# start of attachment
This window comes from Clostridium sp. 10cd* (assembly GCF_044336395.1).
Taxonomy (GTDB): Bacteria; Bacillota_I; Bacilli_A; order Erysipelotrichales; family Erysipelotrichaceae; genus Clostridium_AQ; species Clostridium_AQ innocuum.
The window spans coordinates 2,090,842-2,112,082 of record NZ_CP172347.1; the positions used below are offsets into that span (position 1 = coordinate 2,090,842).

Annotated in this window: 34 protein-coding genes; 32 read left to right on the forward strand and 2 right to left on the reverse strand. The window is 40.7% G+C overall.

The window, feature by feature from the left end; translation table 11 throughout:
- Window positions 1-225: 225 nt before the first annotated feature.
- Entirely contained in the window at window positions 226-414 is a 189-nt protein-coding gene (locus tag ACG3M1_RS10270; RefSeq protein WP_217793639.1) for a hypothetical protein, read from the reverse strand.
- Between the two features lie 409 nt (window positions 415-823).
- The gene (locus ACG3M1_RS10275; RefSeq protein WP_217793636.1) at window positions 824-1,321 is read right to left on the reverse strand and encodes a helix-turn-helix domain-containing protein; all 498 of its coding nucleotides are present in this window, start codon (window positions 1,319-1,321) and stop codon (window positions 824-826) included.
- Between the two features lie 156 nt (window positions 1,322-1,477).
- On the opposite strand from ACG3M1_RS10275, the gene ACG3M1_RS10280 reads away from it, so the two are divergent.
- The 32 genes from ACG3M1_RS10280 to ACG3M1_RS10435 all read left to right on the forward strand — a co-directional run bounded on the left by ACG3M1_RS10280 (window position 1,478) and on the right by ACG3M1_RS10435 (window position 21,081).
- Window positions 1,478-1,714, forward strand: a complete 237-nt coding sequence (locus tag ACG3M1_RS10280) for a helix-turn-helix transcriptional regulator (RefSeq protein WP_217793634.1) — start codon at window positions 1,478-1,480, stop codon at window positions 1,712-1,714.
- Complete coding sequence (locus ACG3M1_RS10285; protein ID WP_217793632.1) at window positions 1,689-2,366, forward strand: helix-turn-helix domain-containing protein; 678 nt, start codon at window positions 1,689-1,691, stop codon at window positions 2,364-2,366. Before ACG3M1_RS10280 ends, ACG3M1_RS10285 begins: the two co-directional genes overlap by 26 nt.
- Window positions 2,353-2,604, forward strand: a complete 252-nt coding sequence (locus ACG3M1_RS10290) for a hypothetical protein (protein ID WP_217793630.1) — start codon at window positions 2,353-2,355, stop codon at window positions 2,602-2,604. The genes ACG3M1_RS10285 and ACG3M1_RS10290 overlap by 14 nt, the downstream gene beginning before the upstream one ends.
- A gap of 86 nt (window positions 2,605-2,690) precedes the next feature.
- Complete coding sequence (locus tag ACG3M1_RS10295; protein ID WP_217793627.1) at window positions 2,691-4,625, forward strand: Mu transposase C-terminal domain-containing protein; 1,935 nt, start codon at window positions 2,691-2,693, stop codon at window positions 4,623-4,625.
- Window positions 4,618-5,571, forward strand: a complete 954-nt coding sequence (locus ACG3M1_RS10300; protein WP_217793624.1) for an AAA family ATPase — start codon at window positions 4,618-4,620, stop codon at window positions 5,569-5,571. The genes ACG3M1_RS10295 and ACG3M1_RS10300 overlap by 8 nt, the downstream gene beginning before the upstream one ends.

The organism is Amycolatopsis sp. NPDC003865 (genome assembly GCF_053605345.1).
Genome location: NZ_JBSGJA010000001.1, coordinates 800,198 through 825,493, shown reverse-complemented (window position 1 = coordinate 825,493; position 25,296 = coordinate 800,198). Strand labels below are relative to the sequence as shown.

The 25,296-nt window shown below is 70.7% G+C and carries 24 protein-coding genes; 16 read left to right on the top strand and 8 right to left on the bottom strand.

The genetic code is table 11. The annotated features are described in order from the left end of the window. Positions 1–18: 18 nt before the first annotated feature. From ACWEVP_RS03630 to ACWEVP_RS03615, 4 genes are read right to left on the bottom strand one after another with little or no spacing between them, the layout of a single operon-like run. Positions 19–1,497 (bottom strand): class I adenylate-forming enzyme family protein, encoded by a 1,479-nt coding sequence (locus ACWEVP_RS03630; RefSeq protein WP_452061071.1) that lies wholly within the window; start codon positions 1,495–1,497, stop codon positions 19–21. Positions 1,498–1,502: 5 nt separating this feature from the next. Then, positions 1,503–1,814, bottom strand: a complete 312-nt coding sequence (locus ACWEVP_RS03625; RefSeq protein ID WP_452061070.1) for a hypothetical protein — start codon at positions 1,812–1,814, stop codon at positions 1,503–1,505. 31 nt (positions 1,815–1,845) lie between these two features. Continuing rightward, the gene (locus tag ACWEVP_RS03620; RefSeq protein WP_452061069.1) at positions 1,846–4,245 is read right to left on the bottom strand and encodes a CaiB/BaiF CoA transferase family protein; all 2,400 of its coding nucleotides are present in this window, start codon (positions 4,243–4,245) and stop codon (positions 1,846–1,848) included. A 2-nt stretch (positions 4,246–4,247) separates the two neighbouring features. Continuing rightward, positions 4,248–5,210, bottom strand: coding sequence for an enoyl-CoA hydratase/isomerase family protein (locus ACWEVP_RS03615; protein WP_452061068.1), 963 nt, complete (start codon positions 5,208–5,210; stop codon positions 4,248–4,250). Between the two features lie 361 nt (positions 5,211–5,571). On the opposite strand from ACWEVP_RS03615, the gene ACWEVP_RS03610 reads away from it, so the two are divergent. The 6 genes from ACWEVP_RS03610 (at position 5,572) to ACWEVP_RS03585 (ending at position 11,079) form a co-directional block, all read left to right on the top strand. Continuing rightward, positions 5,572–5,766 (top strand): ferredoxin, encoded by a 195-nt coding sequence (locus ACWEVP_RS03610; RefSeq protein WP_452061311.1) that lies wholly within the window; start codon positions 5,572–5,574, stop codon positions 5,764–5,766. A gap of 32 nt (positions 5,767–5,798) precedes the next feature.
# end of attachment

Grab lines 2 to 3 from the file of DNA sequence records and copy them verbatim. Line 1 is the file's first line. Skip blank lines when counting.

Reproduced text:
Taxonomy (GTDB): Bacteria; Bacillota_I; Bacilli_A; order Erysipelotrichales; family Erysipelotrichaceae; genus Clostridium_AQ; species Clostridium_AQ innocuum.
The window spans coordinates 2,090,842-2,112,082 of record NZ_CP172347.1; the positions used below are offsets into that span (position 1 = coordinate 2,090,842).